Recently, the chamber has also stressed the risk of companies relocating high-paid workers to avoid the tax.

“If passed, this would be the third increase to the city of Seattle’s payroll expense tax in three years, and coming at a time when downtown’s economy has not recovered and employers are making real decisions about where their employees work,” Smith told the Seattle Times last month.

The chamber has employed similar lines of argument to oppose increasing the size of the next city transportation levy to fund safety and mobility improvements, suggesting that Councilmember Tammy Morales didn’t do her homework before proposing to add an additional $150 million to the impending property tax measure.

McCoy saw the chamber’s opposition as reflecting progressive tax aversion in the business community and a desire to hoard wealth.

“It’s not surprising, because the chamber and the Downtown Seattle Association are opposed overwhelmingly to progressive revenue, to revenue that’s targeted those who have the most versus those who have the least,” McCoy said. “So it’s not a surprise. We have very few progressive revenue options in our state, and we wanted to make sure this was a progressive revenue option.”

Backers also contest the characterization of being ill-prepared. Along with the signature update, House Our Neighbors shared some progress on getting the Seattle Social Housing Developer (SSHD) up and running.

“Last Thursday, June 20th, at their monthly board meeting, the SSHD announced that ‘Candidate A’ was ready to sign the offer letter. This is a tremendous development,” House Our Neighbors said in a release. “The SSHD had been operating on IOU’s for the vast majority of their time as a Public Development Authority. Once the funds from the state started flowing to the SSHD, they immediately began the CEO hiring process. We are eager to get this money flowing to the SSHD to kickstart the agency, and begin the process of acquiring and building social housing communities.”

The Washington State Legislature provided the SSHD with startup funds this past session, allowing the fledgling authority to begin hiring, but it took receiving those funds to make the offer.

Counter-cyclical building could start to even out housing busts

Social housing proponents are poised to argue that the timing is ripe to ramp up social housing production. A basic reason is that the need for affordable housing is incredibly high, with many families severely rent-burdened. The high cost of housing also contributes to a weak social safety net for people who fall on hard times.

Another reason is that homebuilders have been warning that interest rates and other headwinds are creating a drag on housing production and that we could be headed into a prolonged slowdown or possibly a recession. New permit applications are down sharply. While rent growth moderated during the pandemic, the lack of new supply could send it skyrocketing again. A social housing developer offers a way to keep building homes even as private investment dries up during a slowdown and the low-income housing tax credits (LIHTC) that nonprofit builders rely on become more scarce and less able to cover project budgets.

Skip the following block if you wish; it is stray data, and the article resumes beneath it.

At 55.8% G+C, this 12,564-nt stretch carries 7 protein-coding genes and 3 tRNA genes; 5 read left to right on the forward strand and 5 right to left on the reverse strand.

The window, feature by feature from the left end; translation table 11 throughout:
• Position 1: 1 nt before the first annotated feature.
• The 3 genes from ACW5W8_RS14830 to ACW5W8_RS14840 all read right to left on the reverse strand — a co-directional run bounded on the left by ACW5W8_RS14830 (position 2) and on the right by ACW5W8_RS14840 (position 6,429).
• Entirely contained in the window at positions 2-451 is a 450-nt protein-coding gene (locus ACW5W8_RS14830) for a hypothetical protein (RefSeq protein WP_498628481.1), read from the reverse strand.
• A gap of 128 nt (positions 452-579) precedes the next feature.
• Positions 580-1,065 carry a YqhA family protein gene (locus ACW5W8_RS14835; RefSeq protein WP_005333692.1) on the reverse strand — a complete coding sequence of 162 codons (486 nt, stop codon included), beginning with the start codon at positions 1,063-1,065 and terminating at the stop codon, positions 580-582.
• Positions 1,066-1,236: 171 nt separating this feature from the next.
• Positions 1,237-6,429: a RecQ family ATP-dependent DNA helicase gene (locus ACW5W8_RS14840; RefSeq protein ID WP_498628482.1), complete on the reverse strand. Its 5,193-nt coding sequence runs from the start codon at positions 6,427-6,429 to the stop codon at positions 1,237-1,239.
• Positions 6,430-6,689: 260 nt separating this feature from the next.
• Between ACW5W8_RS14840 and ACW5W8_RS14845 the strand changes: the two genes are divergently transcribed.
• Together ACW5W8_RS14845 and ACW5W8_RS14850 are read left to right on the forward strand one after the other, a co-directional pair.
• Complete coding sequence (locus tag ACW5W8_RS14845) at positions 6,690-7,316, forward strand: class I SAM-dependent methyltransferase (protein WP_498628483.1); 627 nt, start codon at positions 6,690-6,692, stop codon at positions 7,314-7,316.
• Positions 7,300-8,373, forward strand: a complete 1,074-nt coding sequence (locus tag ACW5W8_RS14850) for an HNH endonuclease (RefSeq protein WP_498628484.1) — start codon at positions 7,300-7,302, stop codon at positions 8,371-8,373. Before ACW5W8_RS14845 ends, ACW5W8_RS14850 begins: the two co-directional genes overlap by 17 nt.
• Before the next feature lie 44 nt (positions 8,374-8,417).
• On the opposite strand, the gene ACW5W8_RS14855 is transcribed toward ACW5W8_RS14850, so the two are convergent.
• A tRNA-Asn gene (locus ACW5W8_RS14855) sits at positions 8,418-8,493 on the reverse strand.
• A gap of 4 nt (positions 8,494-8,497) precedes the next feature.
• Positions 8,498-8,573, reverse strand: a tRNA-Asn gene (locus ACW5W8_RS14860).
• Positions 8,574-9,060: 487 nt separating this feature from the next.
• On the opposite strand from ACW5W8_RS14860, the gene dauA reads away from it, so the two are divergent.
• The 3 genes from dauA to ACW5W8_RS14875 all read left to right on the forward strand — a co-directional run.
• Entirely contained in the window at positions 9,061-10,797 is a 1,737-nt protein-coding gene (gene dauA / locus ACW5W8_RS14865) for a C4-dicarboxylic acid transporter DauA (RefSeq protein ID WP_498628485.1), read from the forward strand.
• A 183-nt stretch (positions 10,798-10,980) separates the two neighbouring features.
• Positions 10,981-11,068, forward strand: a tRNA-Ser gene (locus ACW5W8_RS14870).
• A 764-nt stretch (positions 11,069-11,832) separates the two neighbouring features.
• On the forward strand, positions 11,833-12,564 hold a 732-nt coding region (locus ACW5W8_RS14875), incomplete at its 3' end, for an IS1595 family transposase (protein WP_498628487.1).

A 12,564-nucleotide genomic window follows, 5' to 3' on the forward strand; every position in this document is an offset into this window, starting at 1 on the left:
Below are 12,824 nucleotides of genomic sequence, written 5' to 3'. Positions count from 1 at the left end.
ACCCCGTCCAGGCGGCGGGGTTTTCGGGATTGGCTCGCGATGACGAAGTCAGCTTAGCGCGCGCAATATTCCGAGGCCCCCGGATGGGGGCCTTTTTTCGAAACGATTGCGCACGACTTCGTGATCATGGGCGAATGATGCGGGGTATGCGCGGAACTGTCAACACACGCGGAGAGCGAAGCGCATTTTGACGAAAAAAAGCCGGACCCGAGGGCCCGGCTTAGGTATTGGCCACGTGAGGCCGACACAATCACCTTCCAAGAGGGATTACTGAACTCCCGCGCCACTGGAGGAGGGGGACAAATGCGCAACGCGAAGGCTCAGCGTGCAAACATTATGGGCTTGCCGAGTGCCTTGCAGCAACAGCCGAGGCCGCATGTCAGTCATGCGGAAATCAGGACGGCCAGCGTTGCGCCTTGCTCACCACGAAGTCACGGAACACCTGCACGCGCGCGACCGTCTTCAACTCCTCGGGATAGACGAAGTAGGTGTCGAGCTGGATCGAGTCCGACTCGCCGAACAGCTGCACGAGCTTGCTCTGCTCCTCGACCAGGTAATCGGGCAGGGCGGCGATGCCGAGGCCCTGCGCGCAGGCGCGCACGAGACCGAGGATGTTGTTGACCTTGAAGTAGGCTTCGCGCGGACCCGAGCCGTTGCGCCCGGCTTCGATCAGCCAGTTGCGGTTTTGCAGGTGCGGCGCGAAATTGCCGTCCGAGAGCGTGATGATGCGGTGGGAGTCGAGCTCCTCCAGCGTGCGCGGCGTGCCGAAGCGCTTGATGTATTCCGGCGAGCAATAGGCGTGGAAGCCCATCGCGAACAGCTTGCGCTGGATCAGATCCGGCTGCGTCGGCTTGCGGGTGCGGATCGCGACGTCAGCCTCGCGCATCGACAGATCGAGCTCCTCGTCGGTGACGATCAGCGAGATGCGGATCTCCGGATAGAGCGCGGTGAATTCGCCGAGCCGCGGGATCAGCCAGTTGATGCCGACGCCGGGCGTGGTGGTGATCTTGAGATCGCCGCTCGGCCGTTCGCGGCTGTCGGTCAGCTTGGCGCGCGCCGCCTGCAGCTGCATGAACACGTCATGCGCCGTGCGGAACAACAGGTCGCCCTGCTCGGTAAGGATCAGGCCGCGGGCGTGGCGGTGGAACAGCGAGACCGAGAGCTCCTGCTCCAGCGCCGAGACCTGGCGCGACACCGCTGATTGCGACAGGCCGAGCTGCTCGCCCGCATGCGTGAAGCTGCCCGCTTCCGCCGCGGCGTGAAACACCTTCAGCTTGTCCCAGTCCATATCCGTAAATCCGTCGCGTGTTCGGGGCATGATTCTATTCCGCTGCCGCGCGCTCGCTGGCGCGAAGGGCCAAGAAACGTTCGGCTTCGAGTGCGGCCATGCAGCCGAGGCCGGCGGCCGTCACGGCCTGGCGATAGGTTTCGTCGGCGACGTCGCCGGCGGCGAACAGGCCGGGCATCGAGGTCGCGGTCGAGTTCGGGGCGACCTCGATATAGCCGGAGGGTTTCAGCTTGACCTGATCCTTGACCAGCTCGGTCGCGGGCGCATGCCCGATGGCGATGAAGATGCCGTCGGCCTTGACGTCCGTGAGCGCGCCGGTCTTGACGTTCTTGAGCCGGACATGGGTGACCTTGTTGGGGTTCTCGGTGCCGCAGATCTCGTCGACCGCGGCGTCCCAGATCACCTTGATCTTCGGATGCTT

“That’s what the Montgomery County, Maryland social housing portfolio, they call it a mixed-income portfolio, shows is that there is a dip in the private market production,” McCoy said. “There’s a dip in housing starts even in LIHTC projects and others, just because of inflation and construction costs, but they are continuing to be able to pump money into this mixed-income portfolio. Because housing is a public good they’re able to use this revolving loan fund, and it’s just always about producing the housing.”

House Our Neighbors recently took a research trip to Vienna along with other local policymakers to study social housing best practices. (House Our Neighbors)

The 2008 housing crash was followed by several years of anemic housing production, which laid the seeds for the housing shortages and rapid price spikes many growing cities have seen over the last decade. Smoothing out those busts has been a goal of policymakers for a long time. McCoy pointed to research that found housing slowdowns were less severe in cities with a robust social housing sector, such as Vienna and Singapore.

“We see that in a longitudinal study between Ireland and Vienna during the 2008 crash, and then Singapore versus Hong Kong,” McCoy said. “So yes, this is something that we can be doing if we’re treating housing as a public good, and that’s something that social housing provides.”

By this winter, Seattle voters will have before them the question of whether to fund such a social housing approach and take a step toward being a bit more like Vienna or Singapore.

Correction: An earlier version of this article incorrectly stated the Seattle Chamber opposed I-135. In fact, they were neutral. We apologize for the error.

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Doug Trumm is publisher of The Urbanist. An Urbanist writer since 2015, he dreams of pedestrianizing streets, blanketing the city in bus lanes, and unleashing a mass timber building spree to end the affordable housing shortage and avert our coming climate catastrophe. He graduated from the Evans School of Public Policy and Governance at the University of Washington in 2019. He lives in East Fremont and loves to explore the city on his bike.